Recent Contrary view of Advance Ruling Authority (AAR):

    On the other contrary, the AAR in a recent case of JP Morgan Services India Private Limited, 2015-TIOL-12-ARA-ST has considered the applicability of service tax on employer services. In the said case, the applicant has given an option to employees to hire cars for their personal and official use. For this requirement, the applicant has taken vehicles on hire from a leasing company. The applicant has recovered from the employees the lease charges that are paid to leasing company. The applicability of service tax on the lease charges paid by employee to employer has been examined.

    The AAR has interpreted the definition of ‘Service’ under Section 65B(44) to mean that provision of service of by an employee to an employer in the course of or in relation to his employment cannot be considered as service as the same is excluded from the definition of ‘Service’. Once the activity of employment services to employer is excluded from ‘Service’ definition, the said definition cannot be applied for any non-monetary benefit extended by employer to employee in reciprocation to employee services.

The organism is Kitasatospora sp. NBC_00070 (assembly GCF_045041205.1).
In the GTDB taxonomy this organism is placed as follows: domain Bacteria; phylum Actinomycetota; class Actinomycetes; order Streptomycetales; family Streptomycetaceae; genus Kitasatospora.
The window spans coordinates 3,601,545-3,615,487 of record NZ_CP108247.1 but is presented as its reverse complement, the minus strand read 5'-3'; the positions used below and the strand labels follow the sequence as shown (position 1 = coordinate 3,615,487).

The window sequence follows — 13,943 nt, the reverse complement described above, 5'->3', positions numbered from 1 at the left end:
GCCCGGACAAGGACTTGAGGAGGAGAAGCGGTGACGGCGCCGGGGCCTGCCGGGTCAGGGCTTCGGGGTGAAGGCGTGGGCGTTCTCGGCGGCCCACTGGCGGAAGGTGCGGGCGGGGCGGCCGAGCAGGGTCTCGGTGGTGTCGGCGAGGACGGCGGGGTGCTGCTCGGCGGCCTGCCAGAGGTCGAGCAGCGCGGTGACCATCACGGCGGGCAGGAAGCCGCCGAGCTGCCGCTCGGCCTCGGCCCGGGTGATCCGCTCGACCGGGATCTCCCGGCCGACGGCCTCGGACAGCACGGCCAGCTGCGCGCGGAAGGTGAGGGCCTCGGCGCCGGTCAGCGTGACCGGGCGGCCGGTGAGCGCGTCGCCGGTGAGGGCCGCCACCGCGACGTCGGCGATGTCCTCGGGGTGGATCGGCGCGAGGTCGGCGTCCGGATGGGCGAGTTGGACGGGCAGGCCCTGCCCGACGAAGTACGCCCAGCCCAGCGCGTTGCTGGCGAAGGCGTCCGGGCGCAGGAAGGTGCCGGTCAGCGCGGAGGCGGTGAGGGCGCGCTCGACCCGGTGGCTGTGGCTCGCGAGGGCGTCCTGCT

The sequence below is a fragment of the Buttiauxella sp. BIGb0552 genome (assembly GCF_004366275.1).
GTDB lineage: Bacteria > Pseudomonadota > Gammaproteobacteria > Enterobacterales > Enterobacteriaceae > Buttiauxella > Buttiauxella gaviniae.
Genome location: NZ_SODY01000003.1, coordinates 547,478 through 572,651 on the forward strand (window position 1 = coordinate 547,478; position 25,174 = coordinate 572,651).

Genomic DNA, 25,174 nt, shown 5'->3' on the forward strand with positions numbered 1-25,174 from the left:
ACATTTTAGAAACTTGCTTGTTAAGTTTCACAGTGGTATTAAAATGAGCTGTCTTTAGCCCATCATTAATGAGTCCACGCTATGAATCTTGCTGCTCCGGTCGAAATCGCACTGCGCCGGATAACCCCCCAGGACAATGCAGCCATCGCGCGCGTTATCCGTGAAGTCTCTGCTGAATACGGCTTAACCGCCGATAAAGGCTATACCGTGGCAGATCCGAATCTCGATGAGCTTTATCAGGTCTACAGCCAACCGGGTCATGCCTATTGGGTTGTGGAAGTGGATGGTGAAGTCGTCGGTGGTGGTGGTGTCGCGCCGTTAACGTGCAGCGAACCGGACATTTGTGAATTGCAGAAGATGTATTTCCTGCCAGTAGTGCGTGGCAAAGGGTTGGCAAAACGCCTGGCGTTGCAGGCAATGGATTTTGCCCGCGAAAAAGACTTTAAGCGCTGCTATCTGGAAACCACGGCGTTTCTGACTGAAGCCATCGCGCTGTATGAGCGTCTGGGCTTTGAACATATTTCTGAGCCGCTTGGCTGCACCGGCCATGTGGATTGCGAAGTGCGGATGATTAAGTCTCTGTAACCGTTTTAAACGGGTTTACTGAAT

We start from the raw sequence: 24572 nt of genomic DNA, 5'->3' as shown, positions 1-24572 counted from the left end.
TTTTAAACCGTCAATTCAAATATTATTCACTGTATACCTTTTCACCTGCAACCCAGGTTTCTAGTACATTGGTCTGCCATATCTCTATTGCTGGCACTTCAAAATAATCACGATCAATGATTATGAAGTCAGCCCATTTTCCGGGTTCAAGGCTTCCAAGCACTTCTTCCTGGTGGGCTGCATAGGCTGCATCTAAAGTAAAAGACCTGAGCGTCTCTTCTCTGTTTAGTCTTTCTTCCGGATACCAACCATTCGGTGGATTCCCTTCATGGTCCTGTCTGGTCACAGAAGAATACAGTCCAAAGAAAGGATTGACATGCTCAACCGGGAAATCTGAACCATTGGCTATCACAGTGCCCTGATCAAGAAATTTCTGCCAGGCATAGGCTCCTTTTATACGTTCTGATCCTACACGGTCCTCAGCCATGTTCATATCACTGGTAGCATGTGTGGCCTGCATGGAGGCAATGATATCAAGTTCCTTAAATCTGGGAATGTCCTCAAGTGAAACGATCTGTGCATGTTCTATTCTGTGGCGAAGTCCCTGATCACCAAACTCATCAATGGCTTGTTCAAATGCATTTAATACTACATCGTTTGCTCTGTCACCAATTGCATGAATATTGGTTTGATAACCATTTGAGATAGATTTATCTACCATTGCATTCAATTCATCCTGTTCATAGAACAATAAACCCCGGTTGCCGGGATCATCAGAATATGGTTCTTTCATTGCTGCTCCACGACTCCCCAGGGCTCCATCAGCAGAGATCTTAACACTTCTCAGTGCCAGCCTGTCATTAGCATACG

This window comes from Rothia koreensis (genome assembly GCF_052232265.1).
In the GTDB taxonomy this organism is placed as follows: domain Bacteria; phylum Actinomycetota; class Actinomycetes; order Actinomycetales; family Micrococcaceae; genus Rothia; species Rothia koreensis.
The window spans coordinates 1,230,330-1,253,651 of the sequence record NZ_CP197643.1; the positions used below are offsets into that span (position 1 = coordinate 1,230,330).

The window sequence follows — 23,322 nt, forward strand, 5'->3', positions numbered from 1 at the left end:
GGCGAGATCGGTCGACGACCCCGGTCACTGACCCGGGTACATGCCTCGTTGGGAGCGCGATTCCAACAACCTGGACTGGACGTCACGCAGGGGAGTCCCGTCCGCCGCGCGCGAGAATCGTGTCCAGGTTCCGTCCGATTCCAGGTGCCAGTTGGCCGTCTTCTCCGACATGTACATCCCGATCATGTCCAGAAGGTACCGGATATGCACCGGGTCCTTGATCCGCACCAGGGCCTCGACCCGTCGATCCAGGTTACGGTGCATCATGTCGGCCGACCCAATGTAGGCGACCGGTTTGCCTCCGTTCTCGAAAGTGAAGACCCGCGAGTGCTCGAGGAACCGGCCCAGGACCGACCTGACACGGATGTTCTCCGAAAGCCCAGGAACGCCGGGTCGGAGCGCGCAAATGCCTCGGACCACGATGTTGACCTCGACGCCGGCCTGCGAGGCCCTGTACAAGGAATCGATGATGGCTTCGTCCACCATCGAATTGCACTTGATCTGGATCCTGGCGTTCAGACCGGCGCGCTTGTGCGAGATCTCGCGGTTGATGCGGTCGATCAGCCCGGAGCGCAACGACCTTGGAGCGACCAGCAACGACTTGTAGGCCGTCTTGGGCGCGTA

In order to add strength to this interpretation, one can put forward the argument that an activity excluded from ‘Service’ definition is different from a service covered under Negative list or mega exemption notification and is outside the ambit of service tax in entirety i.e. even any activity undertaken in reciprocation to the said excluded employment service is also out of the ambit of service tax levy. However, in the humble opinion of the paper writers, the said judgment is not in detail to address the issue holistically from all possible corners.


    Going by plain language of ‘Service’ definition under Section 65B (44) and drawing support from draft circular, employer services to employee could be considered as liable to service tax. The contrary interpretation adopted by AAR created doubts over the service tax applicability thus making the issue further gloomier.

    This article is contributed by Partners of SBS and Company LLP - Chartered Accountant Company. You can be reached at This email address is being protected from spambots. You need JavaScript enabled to view it.